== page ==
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Department of Archaeology

 

Displaying 8 projects

Our knowledge of human evolution is limited by several factors. One is tightly linked to the nature of the fossil record, as bones of our extinct human relatives and other primate species rarely appear in archaeological and paleontological sites, and when they do, they very commonly appear in an...
HEAAT aims to develop a multidisciplinary, theory-focused and data-driven research framework and agenda for East African historical archaeology that will privilege the research of the internal dynamics of African communities and account for the region’s history of complex identities. By...
How did our ancestors walk? Perhaps the greatest challenge that this question has posed in the past, is the lack of methodological applications in which no study has previously reconstructed how our ancestors moved using biomechanical modelling techniques. We need to consider not just individual...
Image: Ancient pastoralist settlement viewed from the air, Amboseli, Kenya. Photo: P. Lane. Mapping Africa's – Endangered Archaeological Sites and Monuments (maeasam.org) project aims to identify and document endangered archaeological heritage sites across Africa using a combination of remote...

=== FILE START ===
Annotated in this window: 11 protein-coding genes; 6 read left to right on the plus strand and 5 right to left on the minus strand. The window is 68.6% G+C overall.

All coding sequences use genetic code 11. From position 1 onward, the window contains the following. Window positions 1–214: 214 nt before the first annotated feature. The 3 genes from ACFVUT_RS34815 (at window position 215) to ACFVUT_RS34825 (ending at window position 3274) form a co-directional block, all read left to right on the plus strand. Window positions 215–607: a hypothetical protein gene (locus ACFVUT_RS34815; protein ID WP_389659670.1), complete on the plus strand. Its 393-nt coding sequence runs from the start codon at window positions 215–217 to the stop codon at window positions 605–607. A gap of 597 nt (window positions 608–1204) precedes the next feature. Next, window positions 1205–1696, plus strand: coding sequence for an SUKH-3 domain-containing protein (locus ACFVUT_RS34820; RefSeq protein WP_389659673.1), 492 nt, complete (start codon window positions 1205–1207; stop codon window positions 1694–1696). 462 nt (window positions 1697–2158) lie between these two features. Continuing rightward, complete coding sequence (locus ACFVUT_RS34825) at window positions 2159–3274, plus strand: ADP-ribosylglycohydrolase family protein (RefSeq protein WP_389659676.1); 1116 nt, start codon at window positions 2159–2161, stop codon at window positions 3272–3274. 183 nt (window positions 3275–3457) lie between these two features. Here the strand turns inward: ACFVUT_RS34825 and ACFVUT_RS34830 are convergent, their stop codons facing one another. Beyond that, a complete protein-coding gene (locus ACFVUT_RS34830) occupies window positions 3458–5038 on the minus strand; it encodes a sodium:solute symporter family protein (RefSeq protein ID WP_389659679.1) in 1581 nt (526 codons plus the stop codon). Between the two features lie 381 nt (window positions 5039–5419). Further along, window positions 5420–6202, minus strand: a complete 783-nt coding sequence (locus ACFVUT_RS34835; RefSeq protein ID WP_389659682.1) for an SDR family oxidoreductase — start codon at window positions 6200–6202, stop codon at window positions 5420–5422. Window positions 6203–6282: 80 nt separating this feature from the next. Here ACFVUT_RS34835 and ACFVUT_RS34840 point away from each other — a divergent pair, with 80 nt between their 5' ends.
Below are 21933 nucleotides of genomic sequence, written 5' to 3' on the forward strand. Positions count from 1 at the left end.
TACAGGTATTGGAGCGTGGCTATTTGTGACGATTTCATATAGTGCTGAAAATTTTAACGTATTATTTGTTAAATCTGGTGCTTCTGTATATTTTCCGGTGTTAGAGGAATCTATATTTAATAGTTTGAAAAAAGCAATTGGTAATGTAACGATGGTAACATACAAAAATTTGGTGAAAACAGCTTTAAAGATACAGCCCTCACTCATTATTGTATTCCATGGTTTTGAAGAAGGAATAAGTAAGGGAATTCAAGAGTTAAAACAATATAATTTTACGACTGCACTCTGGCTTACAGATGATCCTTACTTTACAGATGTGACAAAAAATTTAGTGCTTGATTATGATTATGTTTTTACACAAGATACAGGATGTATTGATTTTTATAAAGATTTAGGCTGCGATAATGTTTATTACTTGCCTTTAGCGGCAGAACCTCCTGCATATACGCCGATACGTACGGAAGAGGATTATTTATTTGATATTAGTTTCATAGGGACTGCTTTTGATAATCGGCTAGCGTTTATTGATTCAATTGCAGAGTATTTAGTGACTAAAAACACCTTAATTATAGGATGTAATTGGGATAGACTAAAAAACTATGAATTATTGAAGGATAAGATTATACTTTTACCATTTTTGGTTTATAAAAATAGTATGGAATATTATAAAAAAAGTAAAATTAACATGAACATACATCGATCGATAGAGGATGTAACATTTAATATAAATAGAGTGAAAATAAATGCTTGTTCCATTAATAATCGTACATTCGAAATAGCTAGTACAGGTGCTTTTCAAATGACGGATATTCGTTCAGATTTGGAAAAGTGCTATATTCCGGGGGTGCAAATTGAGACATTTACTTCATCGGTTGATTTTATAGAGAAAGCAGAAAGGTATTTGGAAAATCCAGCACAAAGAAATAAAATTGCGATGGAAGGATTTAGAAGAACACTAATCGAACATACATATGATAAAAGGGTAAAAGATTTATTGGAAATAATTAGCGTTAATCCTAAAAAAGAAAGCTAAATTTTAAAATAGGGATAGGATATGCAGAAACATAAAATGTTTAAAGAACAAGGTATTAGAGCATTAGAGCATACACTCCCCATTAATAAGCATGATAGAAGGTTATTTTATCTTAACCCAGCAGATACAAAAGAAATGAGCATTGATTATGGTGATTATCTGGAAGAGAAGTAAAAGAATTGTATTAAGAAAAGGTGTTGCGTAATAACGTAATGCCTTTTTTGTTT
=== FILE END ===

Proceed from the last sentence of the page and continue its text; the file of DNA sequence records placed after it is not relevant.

This project sets out to produce a comprehensive, problematised synthesis and interpretation of long-term social and economic dynamics along Mediterranean Africa during the Holocene (9600-700 BC).
Human evolution is a central research area in biology and anthropology and has a history of research going back more than 150 years. For most of that time, evidence has come from digging up fossils and archaeological remains. Research in human evolution has been transformed by the impact of...
Cambridge is home to world-leading researchers across archaeological science, technical art history and heritage science, based at Department of Archaeology, the Fitzwilliam Museum, and the Hamilton Kerr Institute, among others. There are multiple synergies across these institutions in terms of...
The transition from Oldowan to Acheulean technologies are hypothesised to be concomitant with advances in cognition and behaviour. However, the nature of these shifts, and their cultural and evolutionary implications are poorly defined and understood. While extensive literature exists on these...